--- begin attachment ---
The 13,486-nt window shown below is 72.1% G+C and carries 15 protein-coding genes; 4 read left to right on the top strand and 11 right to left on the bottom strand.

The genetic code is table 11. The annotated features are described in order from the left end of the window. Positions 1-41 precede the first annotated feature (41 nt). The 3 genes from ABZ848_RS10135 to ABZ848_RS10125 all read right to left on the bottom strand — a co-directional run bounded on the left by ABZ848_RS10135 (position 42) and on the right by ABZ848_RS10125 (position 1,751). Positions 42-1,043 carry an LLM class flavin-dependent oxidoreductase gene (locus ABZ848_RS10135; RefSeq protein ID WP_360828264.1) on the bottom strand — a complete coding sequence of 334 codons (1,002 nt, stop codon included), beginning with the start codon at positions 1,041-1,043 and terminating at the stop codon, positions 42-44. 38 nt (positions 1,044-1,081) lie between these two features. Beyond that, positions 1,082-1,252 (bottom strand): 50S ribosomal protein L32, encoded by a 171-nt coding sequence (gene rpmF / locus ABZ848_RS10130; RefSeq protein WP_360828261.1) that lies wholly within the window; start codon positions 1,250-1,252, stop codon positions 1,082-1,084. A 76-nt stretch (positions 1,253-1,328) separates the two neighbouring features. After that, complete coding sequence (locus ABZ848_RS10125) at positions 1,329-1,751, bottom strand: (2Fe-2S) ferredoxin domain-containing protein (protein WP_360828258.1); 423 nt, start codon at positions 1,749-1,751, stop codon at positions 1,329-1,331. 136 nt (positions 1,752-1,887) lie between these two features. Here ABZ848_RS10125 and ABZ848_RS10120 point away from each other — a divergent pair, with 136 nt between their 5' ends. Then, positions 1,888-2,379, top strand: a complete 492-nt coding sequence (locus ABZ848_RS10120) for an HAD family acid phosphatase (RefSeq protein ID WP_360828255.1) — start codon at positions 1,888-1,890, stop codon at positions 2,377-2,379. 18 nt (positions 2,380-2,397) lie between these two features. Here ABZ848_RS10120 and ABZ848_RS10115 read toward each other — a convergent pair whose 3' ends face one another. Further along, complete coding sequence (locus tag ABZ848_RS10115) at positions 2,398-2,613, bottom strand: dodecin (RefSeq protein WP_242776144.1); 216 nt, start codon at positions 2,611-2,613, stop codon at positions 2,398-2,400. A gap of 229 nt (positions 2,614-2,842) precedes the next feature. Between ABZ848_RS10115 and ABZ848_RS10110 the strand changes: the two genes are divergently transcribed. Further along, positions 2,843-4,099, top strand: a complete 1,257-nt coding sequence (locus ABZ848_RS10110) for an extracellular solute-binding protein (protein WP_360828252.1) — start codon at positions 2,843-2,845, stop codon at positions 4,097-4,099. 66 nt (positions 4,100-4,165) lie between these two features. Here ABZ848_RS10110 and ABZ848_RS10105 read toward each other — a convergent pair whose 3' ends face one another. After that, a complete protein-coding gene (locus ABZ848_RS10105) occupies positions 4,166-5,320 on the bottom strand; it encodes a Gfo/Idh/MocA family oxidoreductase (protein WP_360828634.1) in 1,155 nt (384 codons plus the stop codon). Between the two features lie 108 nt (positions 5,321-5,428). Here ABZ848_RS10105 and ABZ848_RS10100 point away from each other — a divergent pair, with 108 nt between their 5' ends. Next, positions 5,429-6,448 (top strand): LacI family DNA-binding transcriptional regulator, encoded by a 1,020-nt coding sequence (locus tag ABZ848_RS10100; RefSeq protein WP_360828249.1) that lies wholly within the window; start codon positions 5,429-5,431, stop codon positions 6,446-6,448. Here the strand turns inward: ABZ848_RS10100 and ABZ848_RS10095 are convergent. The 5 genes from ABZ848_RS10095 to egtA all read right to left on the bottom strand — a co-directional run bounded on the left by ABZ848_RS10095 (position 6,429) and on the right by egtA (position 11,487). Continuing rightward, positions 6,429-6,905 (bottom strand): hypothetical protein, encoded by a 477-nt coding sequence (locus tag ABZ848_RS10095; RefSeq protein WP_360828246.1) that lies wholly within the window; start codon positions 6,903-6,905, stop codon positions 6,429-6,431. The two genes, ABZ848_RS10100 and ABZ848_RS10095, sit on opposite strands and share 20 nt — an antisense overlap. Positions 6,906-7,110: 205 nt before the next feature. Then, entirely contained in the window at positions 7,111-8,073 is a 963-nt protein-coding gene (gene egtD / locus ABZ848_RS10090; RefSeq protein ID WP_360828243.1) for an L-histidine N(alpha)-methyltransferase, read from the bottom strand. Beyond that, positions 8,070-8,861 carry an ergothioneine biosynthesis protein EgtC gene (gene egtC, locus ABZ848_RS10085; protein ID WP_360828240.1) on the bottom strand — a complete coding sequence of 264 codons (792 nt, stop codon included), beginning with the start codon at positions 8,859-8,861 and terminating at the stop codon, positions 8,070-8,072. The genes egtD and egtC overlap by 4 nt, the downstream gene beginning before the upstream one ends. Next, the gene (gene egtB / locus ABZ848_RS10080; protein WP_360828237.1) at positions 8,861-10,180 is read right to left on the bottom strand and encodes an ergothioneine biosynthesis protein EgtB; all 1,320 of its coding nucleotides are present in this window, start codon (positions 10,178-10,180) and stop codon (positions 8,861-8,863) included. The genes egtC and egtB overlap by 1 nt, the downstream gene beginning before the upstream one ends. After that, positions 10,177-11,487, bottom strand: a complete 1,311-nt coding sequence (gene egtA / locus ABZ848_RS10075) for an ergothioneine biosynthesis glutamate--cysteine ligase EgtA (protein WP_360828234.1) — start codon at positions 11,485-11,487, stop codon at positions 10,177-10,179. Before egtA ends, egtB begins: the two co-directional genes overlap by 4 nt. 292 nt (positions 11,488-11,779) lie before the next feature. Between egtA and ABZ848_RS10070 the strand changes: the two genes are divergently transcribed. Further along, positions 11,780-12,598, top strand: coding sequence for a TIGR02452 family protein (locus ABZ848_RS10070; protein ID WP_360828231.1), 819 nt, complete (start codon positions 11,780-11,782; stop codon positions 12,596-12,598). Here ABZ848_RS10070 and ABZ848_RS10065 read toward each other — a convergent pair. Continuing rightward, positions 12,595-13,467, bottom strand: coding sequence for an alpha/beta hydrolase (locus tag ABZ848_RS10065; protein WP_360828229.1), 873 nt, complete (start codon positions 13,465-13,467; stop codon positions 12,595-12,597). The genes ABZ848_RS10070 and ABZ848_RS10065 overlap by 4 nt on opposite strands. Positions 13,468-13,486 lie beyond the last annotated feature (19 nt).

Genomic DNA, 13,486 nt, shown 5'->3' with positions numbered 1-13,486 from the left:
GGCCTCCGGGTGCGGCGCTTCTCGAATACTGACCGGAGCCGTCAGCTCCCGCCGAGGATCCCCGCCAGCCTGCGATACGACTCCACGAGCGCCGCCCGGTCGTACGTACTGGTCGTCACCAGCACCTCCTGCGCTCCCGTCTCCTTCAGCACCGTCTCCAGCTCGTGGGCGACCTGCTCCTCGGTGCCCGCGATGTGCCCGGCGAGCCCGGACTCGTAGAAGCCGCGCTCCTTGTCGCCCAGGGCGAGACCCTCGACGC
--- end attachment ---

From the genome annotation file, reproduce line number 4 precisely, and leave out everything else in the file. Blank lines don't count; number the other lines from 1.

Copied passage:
GGCCTCCGGGTGCGGCGCTTCTCGAATACTGACCGGAGCCGTCAGCTCCCGCCGAGGATCCCCGCCAGCCTGCGATACGACTCCACGAGCGCCGCCCGGTCGTACGTACTGGTCGTCACCAGCACCTCCTGCGCTCCCGTCTCCTTCAGCACCGTCTCCAGCTCGTGGGCGACCTGCTCCTCGGTGCCCGCGATGTGCCCGGCGAGCCCGGACTCGTAGAAGCCGCGCTCCTTGTCGCCCAGGGCGAGACCCTCGACGC